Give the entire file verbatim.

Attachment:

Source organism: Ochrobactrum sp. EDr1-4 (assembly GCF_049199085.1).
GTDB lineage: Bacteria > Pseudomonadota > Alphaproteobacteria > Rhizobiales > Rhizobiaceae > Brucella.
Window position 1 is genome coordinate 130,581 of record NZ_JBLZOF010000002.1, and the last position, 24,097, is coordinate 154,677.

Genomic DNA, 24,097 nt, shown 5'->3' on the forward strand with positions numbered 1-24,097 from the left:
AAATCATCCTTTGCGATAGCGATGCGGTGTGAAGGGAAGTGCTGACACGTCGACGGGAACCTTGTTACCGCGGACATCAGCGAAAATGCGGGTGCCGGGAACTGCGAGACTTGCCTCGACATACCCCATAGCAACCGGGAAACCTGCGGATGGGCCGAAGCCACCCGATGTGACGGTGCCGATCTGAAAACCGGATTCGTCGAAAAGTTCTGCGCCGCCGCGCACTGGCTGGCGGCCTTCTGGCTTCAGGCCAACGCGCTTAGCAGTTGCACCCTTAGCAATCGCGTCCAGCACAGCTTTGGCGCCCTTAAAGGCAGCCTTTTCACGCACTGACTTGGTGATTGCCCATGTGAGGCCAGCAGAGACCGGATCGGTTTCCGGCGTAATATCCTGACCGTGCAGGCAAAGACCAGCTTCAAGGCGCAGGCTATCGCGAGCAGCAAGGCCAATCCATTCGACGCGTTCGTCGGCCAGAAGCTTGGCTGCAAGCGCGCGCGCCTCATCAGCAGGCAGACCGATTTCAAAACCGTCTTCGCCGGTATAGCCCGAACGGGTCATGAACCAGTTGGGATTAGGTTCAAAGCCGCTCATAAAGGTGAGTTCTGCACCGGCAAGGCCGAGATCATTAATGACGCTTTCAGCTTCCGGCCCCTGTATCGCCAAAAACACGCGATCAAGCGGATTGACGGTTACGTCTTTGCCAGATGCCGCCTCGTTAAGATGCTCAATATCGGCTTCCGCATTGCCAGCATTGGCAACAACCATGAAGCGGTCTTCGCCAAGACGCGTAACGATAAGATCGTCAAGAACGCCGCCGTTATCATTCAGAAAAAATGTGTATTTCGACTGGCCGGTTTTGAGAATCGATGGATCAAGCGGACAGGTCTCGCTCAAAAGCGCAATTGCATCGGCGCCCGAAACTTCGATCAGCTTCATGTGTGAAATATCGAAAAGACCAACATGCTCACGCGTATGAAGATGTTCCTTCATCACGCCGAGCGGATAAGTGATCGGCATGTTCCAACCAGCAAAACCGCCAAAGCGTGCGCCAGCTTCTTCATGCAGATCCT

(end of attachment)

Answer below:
Source organism: Ochrobactrum sp. EDr1-4 (assembly GCF_049199085.1).
GTDB lineage: Bacteria > Pseudomonadota > Alphaproteobacteria > Rhizobiales > Rhizobiaceae > Brucella.
Window position 1 is genome coordinate 130,581 of record NZ_JBLZOF010000002.1, and the last position, 24,097, is coordinate 154,677.

Genomic DNA, 24,097 nt, shown 5'->3' on the forward strand with positions numbered 1-24,097 from the left:
AAATCATCCTTTGCGATAGCGATGCGGTGTGAAGGGAAGTGCTGACACGTCGACGGGAACCTTGTTACCGCGGACATCAGCGAAAATGCGGGTGCCGGGAACTGCGAGACTTGCCTCGACATACCCCATAGCAACCGGGAAACCTGCGGATGGGCCGAAGCCACCCGATGTGACGGTGCCGATCTGAAAACCGGATTCGTCGAAAAGTTCTGCGCCGCCGCGCACTGGCTGGCGGCCTTCTGGCTTCAGGCCAACGCGCTTAGCAGTTGCACCCTTAGCAATCGCGTCCAGCACAGCTTTGGCGCCCTTAAAGGCAGCCTTTTCACGCACTGACTTGGTGATTGCCCATGTGAGGCCAGCAGAGACCGGATCGGTTTCCGGCGTAATATCCTGACCGTGCAGGCAAAGACCAGCTTCAAGGCGCAGGCTATCGCGAGCAGCAAGGCCAATCCATTCGACGCGTTCGTCGGCCAGAAGCTTGGCTGCAAGCGCGCGCGCCTCATCAGCAGGCAGACCGATTTCAAAACCGTCTTCGCCGGTATAGCCCGAACGGGTCATGAACCAGTTGGGATTAGGTTCAAAGCCGCTCATAAAGGTGAGTTCTGCACCGGCAAGGCCGAGATCATTAATGACGCTTTCAGCTTCCGGCCCCTGTATCGCCAAAAACACGCGATCAAGCGGATTGACGGTTACGTCTTTGCCAGATGCCGCCTCGTTAAGATGCTCAATATCGGCTTCCGCATTGCCAGCATTGGCAACAACCATGAAGCGGTCTTCGCCAAGACGCGTAACGATAAGATCGTCAAGAACGCCGCCGTTATCATTCAGAAAAAATGTGTATTTCGACTGGCCGGTTTTGAGAATCGATGGATCAAGCGGACAGGTCTCGCTCAAAAGCGCAATTGCATCGGCGCCCGAAACTTCGATCAGCTTCATGTGTGAAATATCGAAAAGACCAACATGCTCACGCGTATGAAGATGTTCCTTCATCACGCCGAGCGGATAAGTGATCGGCATGTTCCAACCAGCAAAACCGCCAAAGCGTGCGCCAGCTTCTTCATGCAGATCCT